Pipeline protests reach Toronto/Montreal VIA rail corridor
Several Via Rail trains between Montreal and Toronto were prevented from departing Thursday evening after anti-pipeline activists used a vehicle to block the rail line at a level crossing near Belleville, Ont.
One passenger aboard one of the trains stated on social media that this evening’s action was “very frustrating for everyone on-board (including) one lady (who) has a medical condition and needs meds at home.”
Another passenger, who was stranded in Toronto when her train was cancelled, was Lynn Exner with Canada Action. “It’s ironic these protesters would shut down a major transportation corridor in Southern Ontario in order to protest a project that’s supported not only by all the elected Chiefs but also by a majority of the Hereditary Chiefs of the Wet’suwet’en First Nation, as well as all the other First Nations on the route back in B.C.,” Exner said.
Stephen Buffalo, President and CEO of the Indian Resource Council, representing over 130 First Nations who support resource projects like Coastal GasLink, was on his way to Kingston when his train was delayed. An announcement said there were bonfires on the rails as activists sought to protest a project in supposed solidarity with the First Nations in BC.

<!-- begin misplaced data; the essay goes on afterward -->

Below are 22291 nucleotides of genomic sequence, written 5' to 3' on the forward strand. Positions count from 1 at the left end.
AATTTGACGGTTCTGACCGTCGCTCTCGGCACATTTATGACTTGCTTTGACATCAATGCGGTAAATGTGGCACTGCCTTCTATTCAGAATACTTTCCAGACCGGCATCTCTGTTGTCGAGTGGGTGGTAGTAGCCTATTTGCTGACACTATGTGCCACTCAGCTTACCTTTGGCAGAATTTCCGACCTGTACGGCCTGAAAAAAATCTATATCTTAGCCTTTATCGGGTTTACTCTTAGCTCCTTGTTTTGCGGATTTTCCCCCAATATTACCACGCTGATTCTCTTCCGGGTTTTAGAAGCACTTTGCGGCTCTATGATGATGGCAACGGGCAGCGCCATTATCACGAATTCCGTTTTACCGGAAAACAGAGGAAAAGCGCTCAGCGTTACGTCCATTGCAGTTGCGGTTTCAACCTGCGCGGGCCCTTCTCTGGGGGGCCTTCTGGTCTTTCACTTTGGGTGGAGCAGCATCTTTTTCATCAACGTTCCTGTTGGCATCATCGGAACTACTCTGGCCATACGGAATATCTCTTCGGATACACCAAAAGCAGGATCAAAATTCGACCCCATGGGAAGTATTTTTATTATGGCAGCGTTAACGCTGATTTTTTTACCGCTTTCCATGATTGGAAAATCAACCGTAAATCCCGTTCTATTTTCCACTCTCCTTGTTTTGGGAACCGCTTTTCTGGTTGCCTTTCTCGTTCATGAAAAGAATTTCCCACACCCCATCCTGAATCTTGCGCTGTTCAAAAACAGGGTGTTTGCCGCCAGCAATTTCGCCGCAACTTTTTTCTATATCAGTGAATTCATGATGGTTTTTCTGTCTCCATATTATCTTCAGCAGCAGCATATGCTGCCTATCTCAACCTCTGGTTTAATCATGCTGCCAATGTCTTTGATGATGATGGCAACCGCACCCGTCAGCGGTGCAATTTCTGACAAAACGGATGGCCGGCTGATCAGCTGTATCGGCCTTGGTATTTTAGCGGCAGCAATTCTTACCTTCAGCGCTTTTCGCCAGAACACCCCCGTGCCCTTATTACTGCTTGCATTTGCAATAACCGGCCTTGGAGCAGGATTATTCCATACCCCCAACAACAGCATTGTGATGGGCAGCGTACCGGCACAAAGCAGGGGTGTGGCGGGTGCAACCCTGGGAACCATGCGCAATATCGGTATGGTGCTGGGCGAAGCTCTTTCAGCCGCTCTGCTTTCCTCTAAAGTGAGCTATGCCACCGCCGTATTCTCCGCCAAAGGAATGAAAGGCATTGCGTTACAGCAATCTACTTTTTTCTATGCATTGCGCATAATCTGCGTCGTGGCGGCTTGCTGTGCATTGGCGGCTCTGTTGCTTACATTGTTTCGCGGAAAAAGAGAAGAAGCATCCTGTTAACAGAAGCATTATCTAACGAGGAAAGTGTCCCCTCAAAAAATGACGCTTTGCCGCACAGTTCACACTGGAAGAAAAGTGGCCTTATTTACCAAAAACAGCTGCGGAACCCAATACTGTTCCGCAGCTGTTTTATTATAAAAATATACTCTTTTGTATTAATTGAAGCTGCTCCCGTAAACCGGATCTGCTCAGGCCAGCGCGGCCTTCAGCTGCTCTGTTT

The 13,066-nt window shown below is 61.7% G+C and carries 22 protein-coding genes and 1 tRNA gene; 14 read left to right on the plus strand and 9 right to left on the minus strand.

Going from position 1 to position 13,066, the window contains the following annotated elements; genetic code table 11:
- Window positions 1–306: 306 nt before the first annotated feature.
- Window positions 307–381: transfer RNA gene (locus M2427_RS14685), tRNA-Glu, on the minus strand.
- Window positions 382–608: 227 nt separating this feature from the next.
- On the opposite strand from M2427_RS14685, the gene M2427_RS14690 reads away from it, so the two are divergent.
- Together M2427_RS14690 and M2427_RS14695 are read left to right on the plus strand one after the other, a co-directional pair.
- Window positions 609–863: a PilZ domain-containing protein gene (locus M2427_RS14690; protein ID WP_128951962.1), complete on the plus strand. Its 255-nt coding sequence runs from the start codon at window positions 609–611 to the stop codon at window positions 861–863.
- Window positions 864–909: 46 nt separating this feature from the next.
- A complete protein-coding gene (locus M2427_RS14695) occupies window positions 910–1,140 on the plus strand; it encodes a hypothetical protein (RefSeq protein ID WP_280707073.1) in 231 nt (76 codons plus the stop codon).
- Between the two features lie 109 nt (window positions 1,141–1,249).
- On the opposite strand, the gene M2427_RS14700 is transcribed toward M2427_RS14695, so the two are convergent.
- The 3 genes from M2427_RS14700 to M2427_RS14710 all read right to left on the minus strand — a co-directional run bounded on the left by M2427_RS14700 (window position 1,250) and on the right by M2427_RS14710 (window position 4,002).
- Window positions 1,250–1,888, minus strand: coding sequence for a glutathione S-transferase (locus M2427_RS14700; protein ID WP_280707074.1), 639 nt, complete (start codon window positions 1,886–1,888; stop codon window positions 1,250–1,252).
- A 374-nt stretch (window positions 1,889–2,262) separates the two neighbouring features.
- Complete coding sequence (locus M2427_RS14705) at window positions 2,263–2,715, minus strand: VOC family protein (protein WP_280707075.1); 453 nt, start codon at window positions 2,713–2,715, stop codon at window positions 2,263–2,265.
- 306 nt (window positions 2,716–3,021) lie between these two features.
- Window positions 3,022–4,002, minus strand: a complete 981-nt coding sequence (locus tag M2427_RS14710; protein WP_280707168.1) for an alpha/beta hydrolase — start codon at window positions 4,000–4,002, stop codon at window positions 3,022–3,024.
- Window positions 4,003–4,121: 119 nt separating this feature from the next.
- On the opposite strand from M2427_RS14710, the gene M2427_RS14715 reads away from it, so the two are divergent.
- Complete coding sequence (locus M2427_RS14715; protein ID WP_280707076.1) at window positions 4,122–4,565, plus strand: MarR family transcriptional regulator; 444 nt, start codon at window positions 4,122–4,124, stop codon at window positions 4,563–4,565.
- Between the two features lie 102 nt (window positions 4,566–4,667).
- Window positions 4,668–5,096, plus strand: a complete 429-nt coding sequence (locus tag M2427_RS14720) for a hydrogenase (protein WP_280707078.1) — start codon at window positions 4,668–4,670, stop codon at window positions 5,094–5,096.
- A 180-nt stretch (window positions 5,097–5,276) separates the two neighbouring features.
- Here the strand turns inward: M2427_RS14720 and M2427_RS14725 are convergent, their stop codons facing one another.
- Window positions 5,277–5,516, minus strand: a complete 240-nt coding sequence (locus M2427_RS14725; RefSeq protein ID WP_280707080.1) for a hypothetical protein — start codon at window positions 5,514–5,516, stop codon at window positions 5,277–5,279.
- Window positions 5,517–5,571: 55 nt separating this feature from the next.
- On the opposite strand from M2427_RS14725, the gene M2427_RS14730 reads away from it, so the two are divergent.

“A majority of First Nations want this project to proceed. If the Trans Mountain Expansion and Coastal GasLink pipeline projects don’t proceed, their agreements with First Nations will also die, depriving these communities of mutually-agreed upon benefits including much-needed equity, jobs, training, education, skills enhancement, procurement contracts, and improved community services and infrastructure.”
“Why don’t we hear their voices more fully represented in the media? Probably because we don’t blockade roads or stage sit-ins, but rather negotiate calmly on behalf of our communities trying to create a better future for ourselves and our children.”
Approximately 670 kilometres in length, the Coastal GasLink pipeline will safely deliver natural gas from the Dawson Creek area to the LNG Canada facility near Kitimat, B.C. This project has the support of every Indigenous community on the route.
The incident followed a lawful RCMP action this morning in which six protesters were removed from an expanded exclusion zone on the Morice West Forest Service Road near Houston, B.C. after having been given the option to depart the area or face arrest for obstruction.
The RCMP were enforcing an injunction of the B.C. Supreme Court. Six individuals refused to leave the area and were arrested for obstruction. All six were transported to the Houston RCMP Detachment for processing, to be released with an upcoming court date.
Meanwhile, Ontario commuters found themselves stuck in the middle of a dispute among elected First Nations Chiefs, some of their hereditary cousins, and Canadian activists.